When teaching prenatal classes I spend a lot of time talking about car seat safety; how long children should be in specialized car seats, when to move from one seat to another, how to ensure the seat is installed correctly, etc. I talk about it for two reasons: being safe in cars is something that has always been in my mind, as the daughter of an auto body technician whose shop was on our property while growing up AND because I am a certified child restraint technician. It is often surprising that almost every car seat set up that I have inspected over the last 10+ years has had something about it that wasn’t safe.
Now I have read that the American Academy of Pediatrics (AAP) would like to mandate that all children should remain rear facing until at least the age of two years. Their recommendations are that "children remain in a rear-facing car safety seat as long as possible, until they reach the highest weight or height allowed by their seat." It is WONDERFUL to learn that they are finally placing the safety of the infant/child over the outcries of the parents.
I can't tell you how often have I heard parents complain to me that they think their child needs to move to a forward facing position because they are “bored” facing backwards. What I want to know is why their baby finds the back of the front seat more entertaining than the front of the back seat? It isn’t as though a baby can see out the window.
WHY IS A REAR FACING CAR SEAT SAFER FOR A CHILD?
When a child is rear-facing their heads, necks, shoulders and torsos are supported by the hard shell of the frame of the car seat. In the event of a collision, for the vast majority of collisions, the impact is therefore absorbed by the seat and is spread across the head, neck, shoulders and torso thus causing less overall trauma. When we put toddlers in a forward-facing car seat then it is simply their torso that we well secured to the seat in a collision. Parents often forget that toddlers have a disproportionately heavy head until their bodies stretch out in height, so the weight of the head puts a considerable strain on the neck and shoulders when it snaps forward in a collision thus causing significantly more trauma and injury.
The AAP’s findings note: “When an accident occurs and a child is rear facing the force of the accident is distributed evenly over the entire body, forward facing children, because the force of the car crash is concentrated on seat belt contact points, can suffer from neck and head injuries because children’s necks are weak and their heads are disproportionately large for their little necks.”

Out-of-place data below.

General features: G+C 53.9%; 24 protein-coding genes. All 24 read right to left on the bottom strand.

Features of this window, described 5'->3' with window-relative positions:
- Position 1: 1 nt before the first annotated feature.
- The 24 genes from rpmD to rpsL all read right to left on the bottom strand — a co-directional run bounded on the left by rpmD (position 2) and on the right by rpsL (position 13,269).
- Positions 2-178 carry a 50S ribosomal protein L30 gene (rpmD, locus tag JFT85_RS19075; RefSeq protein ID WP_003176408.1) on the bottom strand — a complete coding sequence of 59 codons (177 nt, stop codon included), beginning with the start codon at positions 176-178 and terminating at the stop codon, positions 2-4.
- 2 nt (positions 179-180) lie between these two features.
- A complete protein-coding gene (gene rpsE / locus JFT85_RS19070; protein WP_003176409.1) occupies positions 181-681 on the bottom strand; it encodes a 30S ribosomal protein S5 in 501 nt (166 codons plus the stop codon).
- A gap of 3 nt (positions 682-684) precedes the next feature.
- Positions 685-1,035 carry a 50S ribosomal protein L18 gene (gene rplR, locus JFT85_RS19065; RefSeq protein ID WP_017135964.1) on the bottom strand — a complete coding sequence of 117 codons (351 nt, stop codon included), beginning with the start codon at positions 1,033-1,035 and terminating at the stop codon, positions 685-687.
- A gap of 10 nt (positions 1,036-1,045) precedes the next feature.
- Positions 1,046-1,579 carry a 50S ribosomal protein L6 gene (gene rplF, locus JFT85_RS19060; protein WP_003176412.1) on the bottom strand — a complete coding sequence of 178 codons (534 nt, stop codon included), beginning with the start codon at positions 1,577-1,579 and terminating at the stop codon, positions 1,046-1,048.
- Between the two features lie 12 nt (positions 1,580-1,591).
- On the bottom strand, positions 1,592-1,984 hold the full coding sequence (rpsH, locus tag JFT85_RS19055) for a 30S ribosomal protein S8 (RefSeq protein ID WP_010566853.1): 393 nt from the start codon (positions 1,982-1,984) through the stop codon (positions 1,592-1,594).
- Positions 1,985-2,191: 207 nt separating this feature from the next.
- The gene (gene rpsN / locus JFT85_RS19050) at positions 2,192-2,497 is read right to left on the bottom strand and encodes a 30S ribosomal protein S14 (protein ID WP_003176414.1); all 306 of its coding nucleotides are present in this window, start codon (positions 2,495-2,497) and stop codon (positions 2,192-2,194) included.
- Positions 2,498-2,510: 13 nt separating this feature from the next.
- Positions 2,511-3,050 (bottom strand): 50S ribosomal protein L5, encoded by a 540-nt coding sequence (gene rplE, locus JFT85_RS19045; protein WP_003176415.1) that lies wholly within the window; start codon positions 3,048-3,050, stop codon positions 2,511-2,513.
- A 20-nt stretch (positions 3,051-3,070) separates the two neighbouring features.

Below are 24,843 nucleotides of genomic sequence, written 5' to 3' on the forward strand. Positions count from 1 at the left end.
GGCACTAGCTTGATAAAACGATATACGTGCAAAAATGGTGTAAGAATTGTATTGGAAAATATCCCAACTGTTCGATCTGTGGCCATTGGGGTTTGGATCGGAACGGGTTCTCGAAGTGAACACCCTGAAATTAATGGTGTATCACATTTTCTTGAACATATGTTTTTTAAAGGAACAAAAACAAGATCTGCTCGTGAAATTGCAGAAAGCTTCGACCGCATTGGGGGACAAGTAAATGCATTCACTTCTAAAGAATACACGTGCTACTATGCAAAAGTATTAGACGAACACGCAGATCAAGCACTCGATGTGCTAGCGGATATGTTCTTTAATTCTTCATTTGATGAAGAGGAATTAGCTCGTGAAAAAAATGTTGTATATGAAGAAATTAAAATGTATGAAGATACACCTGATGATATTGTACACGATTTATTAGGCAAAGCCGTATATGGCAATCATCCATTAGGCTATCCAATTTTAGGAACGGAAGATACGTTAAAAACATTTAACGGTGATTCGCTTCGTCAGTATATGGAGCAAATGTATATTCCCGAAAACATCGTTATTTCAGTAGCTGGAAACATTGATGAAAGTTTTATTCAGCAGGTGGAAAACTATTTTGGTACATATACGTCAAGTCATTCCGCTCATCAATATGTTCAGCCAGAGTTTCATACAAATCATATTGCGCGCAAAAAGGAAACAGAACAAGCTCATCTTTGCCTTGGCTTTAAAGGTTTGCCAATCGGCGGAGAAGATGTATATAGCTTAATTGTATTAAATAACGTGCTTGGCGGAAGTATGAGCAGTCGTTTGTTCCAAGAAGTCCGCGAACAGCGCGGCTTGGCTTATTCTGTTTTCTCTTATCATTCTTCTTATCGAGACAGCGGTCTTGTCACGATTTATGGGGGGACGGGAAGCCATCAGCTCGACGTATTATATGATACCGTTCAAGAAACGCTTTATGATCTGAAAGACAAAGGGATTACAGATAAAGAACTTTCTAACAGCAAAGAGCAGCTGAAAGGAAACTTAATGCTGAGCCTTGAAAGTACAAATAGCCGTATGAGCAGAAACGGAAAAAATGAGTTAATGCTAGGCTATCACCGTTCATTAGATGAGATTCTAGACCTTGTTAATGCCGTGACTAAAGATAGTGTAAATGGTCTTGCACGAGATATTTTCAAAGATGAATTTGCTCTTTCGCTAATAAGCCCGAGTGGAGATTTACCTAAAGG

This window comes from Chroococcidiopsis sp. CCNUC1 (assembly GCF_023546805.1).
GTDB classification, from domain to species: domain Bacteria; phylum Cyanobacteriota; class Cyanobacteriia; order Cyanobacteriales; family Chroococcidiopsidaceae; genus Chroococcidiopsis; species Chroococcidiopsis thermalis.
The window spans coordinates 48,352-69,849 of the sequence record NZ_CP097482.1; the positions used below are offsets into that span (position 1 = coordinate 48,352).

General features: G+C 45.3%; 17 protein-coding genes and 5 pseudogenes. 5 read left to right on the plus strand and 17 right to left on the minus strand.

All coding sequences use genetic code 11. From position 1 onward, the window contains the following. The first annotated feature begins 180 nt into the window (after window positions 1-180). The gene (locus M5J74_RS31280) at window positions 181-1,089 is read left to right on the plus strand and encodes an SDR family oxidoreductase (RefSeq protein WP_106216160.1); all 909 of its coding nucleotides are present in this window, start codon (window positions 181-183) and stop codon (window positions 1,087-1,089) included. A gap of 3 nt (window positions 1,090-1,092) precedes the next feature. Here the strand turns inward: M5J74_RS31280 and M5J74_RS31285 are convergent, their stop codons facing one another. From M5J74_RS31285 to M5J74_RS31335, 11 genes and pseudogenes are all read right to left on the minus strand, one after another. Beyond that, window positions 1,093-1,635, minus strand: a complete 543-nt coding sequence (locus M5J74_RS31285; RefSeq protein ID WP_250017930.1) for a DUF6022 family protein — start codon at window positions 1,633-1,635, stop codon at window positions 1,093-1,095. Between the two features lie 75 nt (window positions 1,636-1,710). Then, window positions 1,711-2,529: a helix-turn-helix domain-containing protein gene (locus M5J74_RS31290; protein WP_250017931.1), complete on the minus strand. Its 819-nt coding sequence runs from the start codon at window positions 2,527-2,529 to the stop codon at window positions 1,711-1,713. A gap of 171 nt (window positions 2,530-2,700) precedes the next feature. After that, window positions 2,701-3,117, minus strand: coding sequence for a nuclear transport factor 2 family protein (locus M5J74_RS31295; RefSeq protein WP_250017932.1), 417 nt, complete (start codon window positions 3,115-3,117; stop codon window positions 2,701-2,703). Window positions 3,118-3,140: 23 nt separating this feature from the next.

Why would parents not want to keep their child rear facing? One reason I can think of is that it *is* more frustrating trying to get them into the seat. It takes more physical power to get our babies over the seat’s edge and into place. Also, tightening the straps can be slightly more challenging when the seat is in the way of the leverage needed to pull the straps tighter. Beyond that my only guess is that a parent is able to feel more confident that their baby is okay while riding in the car when the parent can look in the mirror and see them. Fair enough, I guess however, the reality is that if we can see the baby in a mirror then we are more likely, especially in the event that our child is unhappy, to pay more attention to the baby then to driving safely. That reason alone is precisely why parents should NEVER have a little mirror attached to the head rest behind baby or on the rear window so that baby can be observed by the driver. Statistically speaking the risk of an auto collision caused by the parents is higher when they have the opportunity to pay more attention to the baby than the road.
Now the question becomes where to find rear-facing seats that will support the weight of your toddler. There are several convertible infant/child seats on the market. When shopping I encourage you to consider the following:
• Upper weight limit for the rear-facing position ** • Price range and warranty • Ability to change/re-thread straps as needed • How easy it is to tighten the straps while rear-facing
WHAT IS THE AVERAGE WEIGHT OF A ONE OR TWO YEAR OLD CHILD? **
It is not uncommon for a one year old to be anywhere from 18-22 lbs. although I have met many very healthy 30 lbs one year olds. What about a child at the age of two? It is conceivable that a two year old – although usually not more than 30-35 lbs and often not even that heavy – could be as heavy at 40 lbs. Because you do not know what to expect in terms of the weight of your child you have to consider all possibilities.
Having done some research online (and understand please that this list changes often) the current top 10 rear-facing car seats are:
#1 Safety 1st Guide 65/Eddie Bauer XRS 65
#2 Evenflo SureRide
#3 Graco My Ride
#4 Britax G4.1 Convertibles: Marathon/Boulevard/Advocate
#5 Diono Radian R100/R120/RXT
#6 Peg Perego Primo Viaggio
#7 Clek Foonf
#8 Safety 1st OnSide Air
#9 The First Years Lamaze TrueFit
#10 Cosco Scenera 40RF
A link to find out more information about these seats is on the Top 10 Best Car Seats page here. All of these seats are safe in a rear-facing position until at least 35 lbs with many safe up to 40 lbs!
The seats listed above are some that are available here in Canada. I can’t speak to product availability or restrictions in the US or in other countries.
Suffice it to say that I am VERY excited about the news that an organization whose whole focus is to make our children as safe and healthy as they can possibly be has decided to tackle this important issue. I hope they continue on this path and strive to educate the masses about how to make safe car seat choices for children.
It should be noted that the Ontario Highway Traffic Act now states that babies/children must be in a rear-facing car seat until they are at least 20 lbs.